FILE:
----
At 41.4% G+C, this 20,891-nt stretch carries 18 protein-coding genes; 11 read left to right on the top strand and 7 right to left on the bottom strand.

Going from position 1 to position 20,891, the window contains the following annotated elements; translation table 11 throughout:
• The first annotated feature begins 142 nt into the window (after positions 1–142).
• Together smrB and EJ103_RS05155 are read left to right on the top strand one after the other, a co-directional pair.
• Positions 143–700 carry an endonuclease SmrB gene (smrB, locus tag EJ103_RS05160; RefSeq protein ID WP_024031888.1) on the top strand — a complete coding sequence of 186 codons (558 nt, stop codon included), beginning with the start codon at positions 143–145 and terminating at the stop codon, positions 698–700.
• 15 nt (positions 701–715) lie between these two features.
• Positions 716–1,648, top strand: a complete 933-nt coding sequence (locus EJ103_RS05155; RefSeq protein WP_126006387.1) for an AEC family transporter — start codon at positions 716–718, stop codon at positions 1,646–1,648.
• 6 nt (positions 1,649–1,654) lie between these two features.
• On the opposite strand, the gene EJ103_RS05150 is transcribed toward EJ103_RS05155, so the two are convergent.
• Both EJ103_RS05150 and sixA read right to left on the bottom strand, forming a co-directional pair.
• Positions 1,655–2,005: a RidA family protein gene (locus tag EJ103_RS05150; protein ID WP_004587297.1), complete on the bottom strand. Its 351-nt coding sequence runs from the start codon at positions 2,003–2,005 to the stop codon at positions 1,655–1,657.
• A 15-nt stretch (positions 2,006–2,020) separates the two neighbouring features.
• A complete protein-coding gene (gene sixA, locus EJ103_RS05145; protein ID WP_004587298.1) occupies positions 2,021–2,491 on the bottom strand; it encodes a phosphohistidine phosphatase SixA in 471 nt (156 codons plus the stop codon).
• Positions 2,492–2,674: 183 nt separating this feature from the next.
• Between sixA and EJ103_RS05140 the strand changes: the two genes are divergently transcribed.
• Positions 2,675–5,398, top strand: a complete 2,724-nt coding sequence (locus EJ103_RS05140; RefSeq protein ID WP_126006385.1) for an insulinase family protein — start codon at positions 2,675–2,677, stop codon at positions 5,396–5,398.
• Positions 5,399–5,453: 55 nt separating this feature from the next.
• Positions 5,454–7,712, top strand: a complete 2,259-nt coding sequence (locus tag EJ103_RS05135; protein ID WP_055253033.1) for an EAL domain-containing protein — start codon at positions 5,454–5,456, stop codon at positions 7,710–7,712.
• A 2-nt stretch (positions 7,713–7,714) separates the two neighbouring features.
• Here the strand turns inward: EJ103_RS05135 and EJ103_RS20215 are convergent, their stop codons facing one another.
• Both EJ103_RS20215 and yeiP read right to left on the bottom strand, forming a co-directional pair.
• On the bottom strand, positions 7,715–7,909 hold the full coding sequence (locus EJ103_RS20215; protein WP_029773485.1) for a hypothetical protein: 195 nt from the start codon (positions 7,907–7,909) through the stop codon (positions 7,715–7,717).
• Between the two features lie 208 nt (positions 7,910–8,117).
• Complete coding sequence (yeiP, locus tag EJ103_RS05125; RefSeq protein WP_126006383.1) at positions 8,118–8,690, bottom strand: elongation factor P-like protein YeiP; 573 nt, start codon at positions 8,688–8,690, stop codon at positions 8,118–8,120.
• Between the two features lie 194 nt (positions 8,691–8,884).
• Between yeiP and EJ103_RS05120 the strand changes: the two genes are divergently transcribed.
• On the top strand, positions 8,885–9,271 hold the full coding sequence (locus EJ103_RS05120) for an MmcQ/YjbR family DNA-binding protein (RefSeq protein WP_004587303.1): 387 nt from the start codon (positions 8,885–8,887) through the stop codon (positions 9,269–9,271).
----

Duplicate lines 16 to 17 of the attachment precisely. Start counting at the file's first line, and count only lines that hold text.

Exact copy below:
• Positions 2,675–5,398, top strand: a complete 2,724-nt coding sequence (locus EJ103_RS05140; RefSeq protein ID WP_126006385.1) for an insulinase family protein — start codon at positions 2,675–2,677, stop codon at positions 5,396–5,398.
• Positions 5,399–5,453: 55 nt separating this feature from the next.